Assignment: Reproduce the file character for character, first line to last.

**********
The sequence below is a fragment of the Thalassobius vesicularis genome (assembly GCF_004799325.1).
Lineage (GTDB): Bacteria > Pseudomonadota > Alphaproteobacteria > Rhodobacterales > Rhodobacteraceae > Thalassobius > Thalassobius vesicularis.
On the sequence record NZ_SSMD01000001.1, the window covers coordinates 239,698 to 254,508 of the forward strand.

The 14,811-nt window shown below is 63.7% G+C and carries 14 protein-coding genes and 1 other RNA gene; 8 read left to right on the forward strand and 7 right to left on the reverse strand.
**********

The sequence below is a fragment of the Thalassobius vesicularis genome (assembly GCF_004799325.1).
Lineage (GTDB): Bacteria > Pseudomonadota > Alphaproteobacteria > Rhodobacterales > Rhodobacteraceae > Thalassobius > Thalassobius vesicularis.
On the sequence record NZ_SSMD01000001.1, the window covers coordinates 239,698 to 254,508 of the forward strand.

The 14,811-nt window shown below is 63.7% G+C and carries 14 protein-coding genes and 1 other RNA gene; 8 read left to right on the forward strand and 7 right to left on the reverse strand.